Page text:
Finding Foreclosure Listings In Your Own Market

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Foreclosure listings, otherwise known as the distressed properties that are currently up for sale, have become synonymous with today’s most attractive profit margins. At their very best, foreclosure listings represent some of the greatest deals on the market. At their worst, they are slightly cheaper to acquire than a non-distressed home. There’s no doubt about it: Given the right circumstances, foreclosures award investors with ample opportunity to flip a lucrative deal. What are great investments, after all, if not for assists that can be purchased at a discount and sold for considerably more?

There are certainly fewer foreclosure listings on the market today than there were even a few short years ago. The recovery of the housing market has seen to it that fewer homes are being subjected to the foreclosure process than in years past. According to RealtyTrac, the number of properties that received a foreclosure filing in U.S. was 25% lower than this time last year.

Despite there being significantly fewer foreclosures, data presented by RealtyTrac suggests there are somewhere in the neighborhood of 574,203 foreclosures across the country, not the least of which represents a significant opportunity for savvy investors. However, these opportunities are only going to present themselves to those that know where to look.

If you want to peruse today’s foreclosure listings, it helps to know where to start.


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How To Find Foreclosure Properties For Sale

Again, foreclosure listings represent a great opportunity to find a deal at a discount. In fact, the average distressed property sells for about 30% less than the average non-distressed property. In the U.S., that translates to an average savings of $65,000. Who wouldn’t appreciate that?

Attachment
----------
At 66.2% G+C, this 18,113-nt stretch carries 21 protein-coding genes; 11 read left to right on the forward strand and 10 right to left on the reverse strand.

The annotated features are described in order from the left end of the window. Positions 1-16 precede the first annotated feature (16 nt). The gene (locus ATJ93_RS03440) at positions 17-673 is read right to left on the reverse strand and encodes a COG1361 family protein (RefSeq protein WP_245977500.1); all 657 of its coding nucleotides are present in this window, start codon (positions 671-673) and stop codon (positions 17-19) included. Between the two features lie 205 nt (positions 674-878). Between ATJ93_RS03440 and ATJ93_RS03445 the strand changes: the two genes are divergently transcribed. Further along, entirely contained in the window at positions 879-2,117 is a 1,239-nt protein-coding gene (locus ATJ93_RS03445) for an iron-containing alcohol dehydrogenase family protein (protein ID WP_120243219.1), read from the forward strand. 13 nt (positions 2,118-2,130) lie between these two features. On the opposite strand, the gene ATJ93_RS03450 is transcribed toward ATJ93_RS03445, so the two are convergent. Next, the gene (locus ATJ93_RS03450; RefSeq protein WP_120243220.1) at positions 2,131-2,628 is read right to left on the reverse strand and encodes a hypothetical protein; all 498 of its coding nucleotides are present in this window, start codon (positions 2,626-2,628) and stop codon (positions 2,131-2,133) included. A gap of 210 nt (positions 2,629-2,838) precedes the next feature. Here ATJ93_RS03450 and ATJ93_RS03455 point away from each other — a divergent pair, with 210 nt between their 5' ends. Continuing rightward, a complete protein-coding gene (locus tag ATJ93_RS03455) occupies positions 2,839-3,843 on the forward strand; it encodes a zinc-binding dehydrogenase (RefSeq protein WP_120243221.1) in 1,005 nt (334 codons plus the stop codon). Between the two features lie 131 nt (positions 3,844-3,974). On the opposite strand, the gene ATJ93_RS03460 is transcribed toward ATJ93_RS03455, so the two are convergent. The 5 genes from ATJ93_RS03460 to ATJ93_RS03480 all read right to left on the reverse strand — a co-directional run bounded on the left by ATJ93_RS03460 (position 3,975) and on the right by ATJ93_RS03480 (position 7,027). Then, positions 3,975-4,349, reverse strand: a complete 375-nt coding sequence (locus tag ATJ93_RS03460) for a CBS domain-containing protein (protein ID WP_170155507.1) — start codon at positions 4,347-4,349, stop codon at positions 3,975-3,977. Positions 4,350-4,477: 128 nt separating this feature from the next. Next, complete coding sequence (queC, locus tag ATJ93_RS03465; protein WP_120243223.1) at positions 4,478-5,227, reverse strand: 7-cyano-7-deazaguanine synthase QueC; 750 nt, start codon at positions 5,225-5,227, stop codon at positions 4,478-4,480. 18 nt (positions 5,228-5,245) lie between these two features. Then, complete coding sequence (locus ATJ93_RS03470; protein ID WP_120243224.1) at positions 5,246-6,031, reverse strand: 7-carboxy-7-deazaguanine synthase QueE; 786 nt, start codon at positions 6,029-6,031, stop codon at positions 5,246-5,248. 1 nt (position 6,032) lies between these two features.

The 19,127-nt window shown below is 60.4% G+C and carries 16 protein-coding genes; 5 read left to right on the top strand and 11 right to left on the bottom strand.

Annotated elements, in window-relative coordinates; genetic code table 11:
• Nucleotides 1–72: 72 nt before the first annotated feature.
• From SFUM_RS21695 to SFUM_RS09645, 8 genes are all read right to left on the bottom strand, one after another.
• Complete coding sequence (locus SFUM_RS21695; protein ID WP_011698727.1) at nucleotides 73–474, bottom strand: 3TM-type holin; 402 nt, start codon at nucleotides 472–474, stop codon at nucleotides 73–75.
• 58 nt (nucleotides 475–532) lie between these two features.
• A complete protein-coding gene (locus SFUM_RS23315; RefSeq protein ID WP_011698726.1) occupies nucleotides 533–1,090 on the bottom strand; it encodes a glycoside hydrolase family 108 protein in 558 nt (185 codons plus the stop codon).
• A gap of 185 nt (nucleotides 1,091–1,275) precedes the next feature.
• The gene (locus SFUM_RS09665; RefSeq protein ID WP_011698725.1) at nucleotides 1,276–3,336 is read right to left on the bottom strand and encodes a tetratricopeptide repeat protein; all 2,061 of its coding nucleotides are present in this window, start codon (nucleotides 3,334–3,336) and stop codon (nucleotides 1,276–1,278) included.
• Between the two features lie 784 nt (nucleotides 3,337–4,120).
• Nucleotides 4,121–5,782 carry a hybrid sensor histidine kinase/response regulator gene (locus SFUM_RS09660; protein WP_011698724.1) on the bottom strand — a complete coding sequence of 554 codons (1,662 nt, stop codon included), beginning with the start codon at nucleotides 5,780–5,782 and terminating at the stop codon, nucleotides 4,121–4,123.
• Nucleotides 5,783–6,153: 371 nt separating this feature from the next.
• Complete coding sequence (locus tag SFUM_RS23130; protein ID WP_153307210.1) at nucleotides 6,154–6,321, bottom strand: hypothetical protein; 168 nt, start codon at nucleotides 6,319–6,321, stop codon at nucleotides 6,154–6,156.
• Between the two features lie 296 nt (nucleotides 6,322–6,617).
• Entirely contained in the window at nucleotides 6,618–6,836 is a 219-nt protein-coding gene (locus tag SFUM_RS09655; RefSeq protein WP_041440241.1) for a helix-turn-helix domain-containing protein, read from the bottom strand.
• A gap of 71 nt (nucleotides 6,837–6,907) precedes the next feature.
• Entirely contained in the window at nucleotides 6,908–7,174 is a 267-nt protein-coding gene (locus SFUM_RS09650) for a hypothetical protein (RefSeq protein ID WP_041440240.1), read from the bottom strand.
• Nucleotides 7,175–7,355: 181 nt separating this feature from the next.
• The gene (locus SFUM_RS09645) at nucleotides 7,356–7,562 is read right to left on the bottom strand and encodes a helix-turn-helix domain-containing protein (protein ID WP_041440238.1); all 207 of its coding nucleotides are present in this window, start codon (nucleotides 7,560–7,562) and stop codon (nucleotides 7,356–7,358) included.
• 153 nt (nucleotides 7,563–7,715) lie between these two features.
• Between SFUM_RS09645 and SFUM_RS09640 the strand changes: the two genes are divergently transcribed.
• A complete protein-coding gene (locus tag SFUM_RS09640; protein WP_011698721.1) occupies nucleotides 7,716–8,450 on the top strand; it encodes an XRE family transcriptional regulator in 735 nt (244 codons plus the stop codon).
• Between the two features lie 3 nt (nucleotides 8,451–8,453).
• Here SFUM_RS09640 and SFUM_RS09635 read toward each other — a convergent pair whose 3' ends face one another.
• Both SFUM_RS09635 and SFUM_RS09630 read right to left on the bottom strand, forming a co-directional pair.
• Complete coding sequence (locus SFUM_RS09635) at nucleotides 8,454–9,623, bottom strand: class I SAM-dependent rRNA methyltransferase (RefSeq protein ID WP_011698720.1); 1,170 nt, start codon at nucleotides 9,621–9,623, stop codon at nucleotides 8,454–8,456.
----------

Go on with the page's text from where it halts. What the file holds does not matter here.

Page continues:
Of course, in order to partake in the potential discounts offered by today’s foreclosures, you need to be able to find them. Fortunately, there are several outlets by which investors can find and purchase foreclosures, not the least of which include:

  • Pre-Foreclosures: As their names suggest, pre-foreclosures are homes that are on the brink of falling into foreclosure. More specifically, the owner has failed to keep up with their agreed upon mortgage obligations and the lender has sent an official notice of default. It is worth noting, however, that the home is not in foreclosure at this point, but rather at risk of it. Regardless, the notice of default is public record, and can therefore be found in local courthouse records.

  • Short Sales: Short sales occur when a lender has agreed to accept less than what is currently owed on the mortgage. What’s more, the owner doesn’t have to be facing foreclosure in order to execute a short sale; they simply need the banks approval. If the homeowner can prove the mortgage payments are, in fact, a financial hardship, they bank is more willing to let them sell the home for less than they owe on the mortgage (they would rather not risk the homeowner defaulting in the near future). More often than not, short sales are advertised as such, pending the approval of the bank, of course. Keep an eye out for them anywhere you would look for traditional sales.

  • Auctions: In the event a home falls into foreclosure and is actually repossessed by the lender, the loan originator will try and recoup any potential losses as fast as they can by selling the property at auction. If you are interested in buying a house at auction, check your local newspaper and online listings with a simple Google search. It shouldn’t be too hard to find a local auction in your area; just make sure you are ready for what’s in store. The auction process can be intimidating to those that don’t know what they are doing.